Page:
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Home loan guide / Home loans explained

Fixed vs. variable loans

3 min read

Caitlyn Smith

To fix or not to fix? We explain the difference between fixed and variable rate loans, and the pros and cons of fixing your rate. So you can decide which type of home loan is best for you.

TL;DR

A fixed rate home loan has an interest rate locked in for a specified time (usually up to five years), regardless of changes to interest rates. Which means your loan repayments will stay the same over the fixed period.

A variable rate loan has an interest rate that can fluctuate at the lenders’ discretion based on changes in the market. This means your repayment amount can change too. Change, vary, variable. You’re getting it now, right?

The difference between fixed and variable

Reliability

With a fixed rate you’ll have the security of knowing your repayments won’t change for the time that your rate is fixed. It makes budgeting easier, because you’ll have certainty about how much of your income you need to put aside for your loan repayments. And even if interest rates rise, fixing your rate will secure it and could save you money over the long term. The downside to this is that if you fix your interest rate and interest rates drop, your interest rate will stay the same.

Variable rates will change based on market influences (like the cash rate set by the Reserve Bank of Australia, among other things) at the lender’s discretion. This means that your repayment amount will also change. This can be good or bad depending on how the market is performing. If your interest rate drops, your repayment amount will be less, but if your interest rate rises, so will your repayments. This is something you should keep in mind when budgeting.

Flexibility

Lenders have more rules around fixed rate loans, including rather large fees for breaking your contract before the fixed period ends. Fixed rates are good for when you know that your situation won’t be changing any time soon, and are happy to stick with the same home loan for a while.

Variable rates are a little more flexible in this respect. If you want to refinance your home loan while on a variable rate, you won’t need to pay a break cost to do so. So if you’re planning to move house soon or not sure what the short-term future holds, it may be best to go with a variable rate instead.

Additional repayments

With a Tic:Toc fixed rate loan, there's a $20,000 limit on extra repayments towards reducing your loan balance. If shortening your loan term is a priority, a variable rate may be more suitable, as you can make unlimited additional repayments, whenever you want. Or, think about an offset account for $10/month, available with all our variable and our fixed home loans.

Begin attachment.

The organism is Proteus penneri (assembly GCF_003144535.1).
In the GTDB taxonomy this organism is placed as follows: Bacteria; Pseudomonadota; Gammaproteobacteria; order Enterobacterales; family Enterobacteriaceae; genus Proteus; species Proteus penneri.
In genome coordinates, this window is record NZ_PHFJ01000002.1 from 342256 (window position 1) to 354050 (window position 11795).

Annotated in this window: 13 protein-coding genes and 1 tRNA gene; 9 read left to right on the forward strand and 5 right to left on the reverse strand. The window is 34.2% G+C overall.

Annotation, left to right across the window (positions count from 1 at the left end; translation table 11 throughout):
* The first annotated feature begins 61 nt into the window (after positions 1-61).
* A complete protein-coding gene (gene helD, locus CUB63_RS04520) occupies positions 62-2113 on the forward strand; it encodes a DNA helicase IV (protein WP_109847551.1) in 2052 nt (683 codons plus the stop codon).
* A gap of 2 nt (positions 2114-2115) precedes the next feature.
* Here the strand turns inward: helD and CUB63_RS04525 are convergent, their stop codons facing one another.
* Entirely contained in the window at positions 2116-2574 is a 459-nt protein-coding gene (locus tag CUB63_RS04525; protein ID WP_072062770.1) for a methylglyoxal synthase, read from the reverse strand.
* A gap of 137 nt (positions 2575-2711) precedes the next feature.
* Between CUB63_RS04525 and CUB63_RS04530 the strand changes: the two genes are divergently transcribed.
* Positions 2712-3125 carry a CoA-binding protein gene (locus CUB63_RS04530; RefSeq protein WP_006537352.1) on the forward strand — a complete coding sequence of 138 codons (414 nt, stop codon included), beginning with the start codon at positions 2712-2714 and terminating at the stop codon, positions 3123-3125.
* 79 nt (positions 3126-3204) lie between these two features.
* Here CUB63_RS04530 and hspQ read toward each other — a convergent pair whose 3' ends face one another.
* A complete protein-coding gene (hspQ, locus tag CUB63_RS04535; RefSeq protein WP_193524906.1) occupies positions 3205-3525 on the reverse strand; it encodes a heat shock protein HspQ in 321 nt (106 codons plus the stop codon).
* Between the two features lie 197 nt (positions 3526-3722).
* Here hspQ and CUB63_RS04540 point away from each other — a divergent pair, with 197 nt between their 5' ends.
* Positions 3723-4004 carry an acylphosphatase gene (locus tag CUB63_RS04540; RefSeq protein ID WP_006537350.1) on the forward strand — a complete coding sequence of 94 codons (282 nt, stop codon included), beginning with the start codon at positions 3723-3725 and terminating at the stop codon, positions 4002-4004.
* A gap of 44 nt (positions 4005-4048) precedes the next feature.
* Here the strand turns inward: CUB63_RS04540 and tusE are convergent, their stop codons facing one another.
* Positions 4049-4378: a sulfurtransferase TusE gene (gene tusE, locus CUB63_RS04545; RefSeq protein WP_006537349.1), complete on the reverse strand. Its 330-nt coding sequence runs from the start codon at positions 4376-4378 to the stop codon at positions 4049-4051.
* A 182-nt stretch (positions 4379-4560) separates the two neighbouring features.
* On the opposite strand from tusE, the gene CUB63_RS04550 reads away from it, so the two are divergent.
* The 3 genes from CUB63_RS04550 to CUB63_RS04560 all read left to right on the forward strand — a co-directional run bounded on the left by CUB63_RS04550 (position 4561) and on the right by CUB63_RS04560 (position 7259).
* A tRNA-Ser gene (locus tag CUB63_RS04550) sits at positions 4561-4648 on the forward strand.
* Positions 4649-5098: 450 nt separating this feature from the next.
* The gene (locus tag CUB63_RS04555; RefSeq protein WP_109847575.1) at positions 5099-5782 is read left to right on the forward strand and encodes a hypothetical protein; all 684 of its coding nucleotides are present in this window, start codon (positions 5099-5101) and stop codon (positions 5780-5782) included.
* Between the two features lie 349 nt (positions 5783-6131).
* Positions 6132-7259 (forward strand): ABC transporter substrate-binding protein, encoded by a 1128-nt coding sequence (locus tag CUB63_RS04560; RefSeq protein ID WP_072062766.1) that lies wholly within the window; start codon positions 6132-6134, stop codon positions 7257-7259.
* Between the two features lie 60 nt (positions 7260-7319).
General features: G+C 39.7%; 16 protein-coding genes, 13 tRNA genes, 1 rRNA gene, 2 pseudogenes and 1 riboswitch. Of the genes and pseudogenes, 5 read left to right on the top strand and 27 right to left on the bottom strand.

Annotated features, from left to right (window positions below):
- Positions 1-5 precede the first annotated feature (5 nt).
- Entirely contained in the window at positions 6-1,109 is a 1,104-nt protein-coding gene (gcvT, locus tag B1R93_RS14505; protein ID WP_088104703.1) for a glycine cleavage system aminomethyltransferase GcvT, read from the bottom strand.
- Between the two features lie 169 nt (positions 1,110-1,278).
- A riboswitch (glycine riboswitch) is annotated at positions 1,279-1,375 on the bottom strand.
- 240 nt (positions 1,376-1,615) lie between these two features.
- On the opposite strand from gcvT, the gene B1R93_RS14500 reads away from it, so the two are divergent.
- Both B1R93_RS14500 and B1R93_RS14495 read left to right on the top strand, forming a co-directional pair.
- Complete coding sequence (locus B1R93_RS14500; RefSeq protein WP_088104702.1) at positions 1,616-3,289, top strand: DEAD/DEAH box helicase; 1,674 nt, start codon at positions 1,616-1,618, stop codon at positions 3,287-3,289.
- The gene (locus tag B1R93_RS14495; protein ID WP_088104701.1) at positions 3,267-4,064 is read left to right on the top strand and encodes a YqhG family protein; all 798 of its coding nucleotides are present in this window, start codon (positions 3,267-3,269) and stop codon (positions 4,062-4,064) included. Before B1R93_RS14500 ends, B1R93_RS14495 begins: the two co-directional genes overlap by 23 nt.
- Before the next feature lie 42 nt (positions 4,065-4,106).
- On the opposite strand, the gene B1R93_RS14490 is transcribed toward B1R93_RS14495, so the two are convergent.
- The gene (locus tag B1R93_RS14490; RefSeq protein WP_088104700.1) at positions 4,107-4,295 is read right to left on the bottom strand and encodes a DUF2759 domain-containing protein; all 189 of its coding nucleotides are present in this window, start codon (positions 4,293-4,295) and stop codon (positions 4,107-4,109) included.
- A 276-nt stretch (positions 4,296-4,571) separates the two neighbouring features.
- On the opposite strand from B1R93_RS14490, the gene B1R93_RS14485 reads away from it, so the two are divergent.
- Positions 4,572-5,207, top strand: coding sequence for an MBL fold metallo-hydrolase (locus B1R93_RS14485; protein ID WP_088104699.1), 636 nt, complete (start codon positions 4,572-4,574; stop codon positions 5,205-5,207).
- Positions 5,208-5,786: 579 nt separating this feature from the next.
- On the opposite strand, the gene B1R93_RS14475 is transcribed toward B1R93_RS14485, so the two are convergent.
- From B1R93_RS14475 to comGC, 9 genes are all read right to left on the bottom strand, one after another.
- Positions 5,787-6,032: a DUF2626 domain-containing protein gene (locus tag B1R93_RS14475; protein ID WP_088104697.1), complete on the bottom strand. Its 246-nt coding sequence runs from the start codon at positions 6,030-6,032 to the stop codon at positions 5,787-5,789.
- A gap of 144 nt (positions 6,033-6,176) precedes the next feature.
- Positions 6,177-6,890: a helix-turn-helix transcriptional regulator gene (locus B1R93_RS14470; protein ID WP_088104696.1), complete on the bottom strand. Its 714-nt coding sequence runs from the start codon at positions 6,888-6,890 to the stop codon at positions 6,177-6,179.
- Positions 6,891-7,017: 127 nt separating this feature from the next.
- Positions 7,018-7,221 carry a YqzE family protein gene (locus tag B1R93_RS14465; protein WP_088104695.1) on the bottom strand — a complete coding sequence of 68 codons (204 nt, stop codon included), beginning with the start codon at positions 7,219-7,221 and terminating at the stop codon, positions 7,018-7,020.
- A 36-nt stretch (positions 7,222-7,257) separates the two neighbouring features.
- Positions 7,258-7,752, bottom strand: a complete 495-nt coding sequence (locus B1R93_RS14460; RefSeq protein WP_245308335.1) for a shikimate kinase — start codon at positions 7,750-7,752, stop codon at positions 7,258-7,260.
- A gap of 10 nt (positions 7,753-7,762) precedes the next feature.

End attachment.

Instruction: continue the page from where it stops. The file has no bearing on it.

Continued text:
Remember: more repayments = shorter loan term = less interest = lower cost for you. And that’s an equation we can all get behind.

Why do rates matter so much?

The rate on your home loan dictates how much interest you will pay on your borrowed amount, over the life of the loan. Even a small change in rate can make a big difference over the 30-year loan term.

For example, if you had a rate of 5.0% and interest rates fell in the first year by 0.25%, your monthly repayments would drop by about $100 a month, on a loan of $700,000. And you would save around $38,000 in interest over a 30-year loan term. That’s your Netflix subscription covered for 3,800 months.

The rate on your home loan dictates how much interest you will pay on your borrowed amount, over the life of the loan. Even a small change in rate can make a big difference over the 30-year loan term.

For example, if you had a rate of 5.0% and interest rates fell in the first year by 0.25%, your monthly repayments would drop by about $100 a month, on a loan of $700,000. And you would save around $38,000 in interest over a 30-year loan term. That’s your Netflix subscription covered for 3,800 months.

Applying for a Tic:Toc home loan

We’ll ask you some questions and provide you with loan options we think will suit you best – whether that be fixed or variable. But the decision will be all yours. Have more questions? Let's talk.

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